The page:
TRENTON, NJ (Reuters) - One of the biggest U.S. transport projects ended on Thursday after New Jersey’s governor said the state could not afford the risk that a new rail tunnel under the Hudson River could cost billions more than planned.
Republican Governor Chris Christie, who took office in January, said the $8.7 billion budget for the tunnel between New Jersey and New York City’s midtown Manhattan could rise to more than $11 billion and even surpass $14 billion.
“We simply can’t spend what we don’t have,” Christie told a news conference. “I had to figure out how I was going to pay for it. We simply can’t.”
Christie inherited the tunnel project from former Democratic Governor Jon Corzine. He halted work in mid-September for 30 days and asked his staff and federal transportation officials to review the cost estimates.
Under the original deal, the federal government and the Port Authority of New York and New Jersey were each to pay $3 billion, with $2.7 billion coming from a combination of other federal funds, including stimulus and clean air funding, as well a contribution from the New Jersey Turnpike Authority.
But crucial to the funding plan was that New Jersey was to pay anything above the $8.7 billion estimate.
U.S. Transportation Secretary Ray LaHood requested to meet with Christie after the governor told him of his decision. The meeting is scheduled for Friday in Trenton, the governor’s spokesmen said.
Christie’s decision means no contract has been signed for completion of the project and the federal funding was not secured.
The Port Authority of New York and New Jersey and New Jersey Transit both declined to comment on the termination of the project. New York Governor David Paterson said he was disappointed but respected Christie’s decision and understood “the difficulty of governing in our current economic climate.”
Christie has garnered national attention for progress made tackling the state’s record $11 billion budget deficit during his first year in office. He has been invited by other Republicans across the country to campaign for them ahead of the November 2 congressional elections in a multi-state tour that has added fuel to speculation that he might consider a presidential run.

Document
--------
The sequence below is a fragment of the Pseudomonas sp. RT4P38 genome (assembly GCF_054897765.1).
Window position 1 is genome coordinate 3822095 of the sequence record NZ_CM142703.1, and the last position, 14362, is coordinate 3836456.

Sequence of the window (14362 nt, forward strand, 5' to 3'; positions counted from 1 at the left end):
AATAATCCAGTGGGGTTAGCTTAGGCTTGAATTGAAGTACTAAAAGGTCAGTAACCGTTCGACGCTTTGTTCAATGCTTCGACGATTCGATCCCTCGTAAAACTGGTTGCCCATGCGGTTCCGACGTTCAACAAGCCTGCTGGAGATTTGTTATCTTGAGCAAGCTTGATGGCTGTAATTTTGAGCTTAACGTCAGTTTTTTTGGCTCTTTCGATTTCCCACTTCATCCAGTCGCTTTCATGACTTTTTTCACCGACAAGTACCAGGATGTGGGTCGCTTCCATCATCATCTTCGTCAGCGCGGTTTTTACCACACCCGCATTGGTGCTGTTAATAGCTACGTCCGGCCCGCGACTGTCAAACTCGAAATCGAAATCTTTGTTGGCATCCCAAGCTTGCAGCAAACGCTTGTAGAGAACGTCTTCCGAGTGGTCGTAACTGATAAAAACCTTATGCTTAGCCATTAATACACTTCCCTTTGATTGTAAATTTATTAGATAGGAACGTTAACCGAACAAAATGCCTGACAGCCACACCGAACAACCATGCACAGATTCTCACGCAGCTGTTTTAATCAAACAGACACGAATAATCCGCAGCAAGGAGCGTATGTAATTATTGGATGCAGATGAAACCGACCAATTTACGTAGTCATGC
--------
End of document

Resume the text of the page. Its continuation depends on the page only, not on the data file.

Christie is pushing a lean-government, low-tax agenda that includes limiting annual increases in the state’s property taxes, the highest in the nation. He has refused to raise money by increasing taxes on gasoline, among the lowest-priced in the country.
New Jersey Democratic Party Chairman John Wisniewski said there was no evidence that the Hudson River tunnel would exceed its estimated budget and accused Christie of canceling the project in a bid to fuel his growing national profile.
“It fits with his national agenda,” Wisniewski said. “There is no better time to get public works projects than now and the governor is throwing away this opportunity.”
One century-old Hudson River commuter train tunnel runs between New Jersey and Manhattan’s Pennsylvania Station. Transit advocates say the tunnel is so overcrowded that commuters frequently endure long delays.
Christie had repeatedly stressed that New Jersey is too cash-poor to pay for any cost overruns by itself. New York Mayor Michael Bloomberg, who supported the project, has said the city did not have money to contribute to the project.
Digging for the tunnel, which was estimated to create 6,000 jobs, began in June 2009. It was to open in 2018.
Critics have called Christie overbearing and confrontational toward the New Jersey state legislature, which is Democrat-controlled. But his fans praise his straight talk, his forceful style and his record of getting things done.